Bangor University is a top-40 university in the UK and holds a position in the top 5 percent of universities around the world according to Times Higher Education. This combines with high student satisfaction, world-class studio facilities and instruction by world-renown experts and practitioners to foster a dynamic creative arts community.
Instruction goes beyond strict academic rigour and studio-based practice. Bangor University conducts cutting-edge research in key arts-related areas, and maintains strong industry links to newspapers, television producers and theatre companies. Access to this network places Bangor’s creative arts students well ahead of their peers at other universities.
The School of Creative Studies and Media integrates theoretical and critical approaches to creative with hands-on practice. Students are taught how to harness and sculpt their own creative instincts while they learn the nuts and bolts of media production, writing, performance and a host of other forms of expression in the School’s media centre, editing suites and production studios.
Degree programs at Bangor University benefit from this holistic approach to the arts education and include courses in the following areas:
Courses in Film Studies combine creative and critical work with intensive practice. Weekly workshops and seminars are led by lecturers with interests spanning British and European film, American cinema, language and film, surrealist film and a host of other specialisations.
This is a new course at Bangor is a cooperative project between the School of English and the School of Creative Studies and Media. This paves the way to multiple disciplinary specialisations – everything from poetry as a literary form to writing for digital media.
This is a broad-based degree programme that allows students to specialise in a range of creative media, including Professional Writing, New Media Studies, Journalism and Theatre and Performance Studies. Students can pursue specific creative interests of conduct comparative studies.
This programme targets students who want to pursue studies in Creative Writing; however, the coursework incorporates other fields of study including film and video, television and radio, design, software and computer games and advertising.
This area of study combines the traditional Film Studies programme with coursework in Theatre and Performance. It balances theory and practice. This introduces the possibility of studying performance history, dramatic traditions and theatre and society in addition to mainstream Film Studies issues.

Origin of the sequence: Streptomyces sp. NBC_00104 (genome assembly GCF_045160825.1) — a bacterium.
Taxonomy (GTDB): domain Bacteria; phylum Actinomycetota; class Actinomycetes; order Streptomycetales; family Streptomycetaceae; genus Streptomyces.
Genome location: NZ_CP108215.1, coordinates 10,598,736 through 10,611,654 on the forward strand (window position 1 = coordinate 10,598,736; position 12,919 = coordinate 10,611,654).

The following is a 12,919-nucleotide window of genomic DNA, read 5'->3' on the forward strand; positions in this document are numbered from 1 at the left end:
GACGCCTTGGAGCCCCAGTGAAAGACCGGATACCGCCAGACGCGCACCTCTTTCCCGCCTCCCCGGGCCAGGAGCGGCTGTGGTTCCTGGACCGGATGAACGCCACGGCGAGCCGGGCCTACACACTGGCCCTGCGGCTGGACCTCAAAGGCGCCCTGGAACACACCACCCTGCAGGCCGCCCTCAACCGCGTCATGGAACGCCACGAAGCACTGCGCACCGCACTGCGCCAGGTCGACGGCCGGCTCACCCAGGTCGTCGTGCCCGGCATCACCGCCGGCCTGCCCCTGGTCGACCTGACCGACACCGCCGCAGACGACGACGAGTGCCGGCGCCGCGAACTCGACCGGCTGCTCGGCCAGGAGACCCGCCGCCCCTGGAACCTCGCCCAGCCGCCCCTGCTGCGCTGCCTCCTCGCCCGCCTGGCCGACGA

Journalism and Media Studies combines traditional Journalism principles with exploratory studies in media outlets, such as print and digital outlets, television and radio and contemporary media practices. Students are equipped with the practical and technical skills to pursue a 21st-century career in journalism.
Media Studies cover radio, film and video, computer games, public relations, journalism and overarching media practice. The skills that students acquire in this course of study lie at the core of many key creative industries.
Two-thirds of this course is Media-Studies based, with the remaining third in a modern language. Students are grounded in media principles and practices, with added language skills to expand their knowledge and marketability.
This degree balances theory and practise in two fields. Students explore theatres subjects including the history of performance, theatre and society, live performance, acting and performance and international dramatic traditions. Opposite this, media-based studies covering television drama, digital media and games, media practice and media culture are also included.
Bangor is a small and friendly city with a thriving student atmosphere. There are several factors that attract international students to the university, beyond its high international standing and reputation for world-leading research. The city Bangor, itself, is certainly among these factors. The Guardian University Guide recognises Bangor for its safety, affordability and cleanliness.
And students of the arts have even more to get excited about. Bangor hosts a series of annual creative industries conferences and events. Furthermore, construction has already begun on the £44 million Arts and Innovation Centre, which will include cinema space, a multi-purpose theatre and an outdoor performance area. The new center will be backed with entertainment venues, bars and restaurants.
With the Arts and Innovation Centre set to debut in autumn of 2014, students from Asia who begin the application now will find themselves on campus when the ribbon is cut. To be sure, there has never been a better time to pursue credentials in creative arts at Bangor University.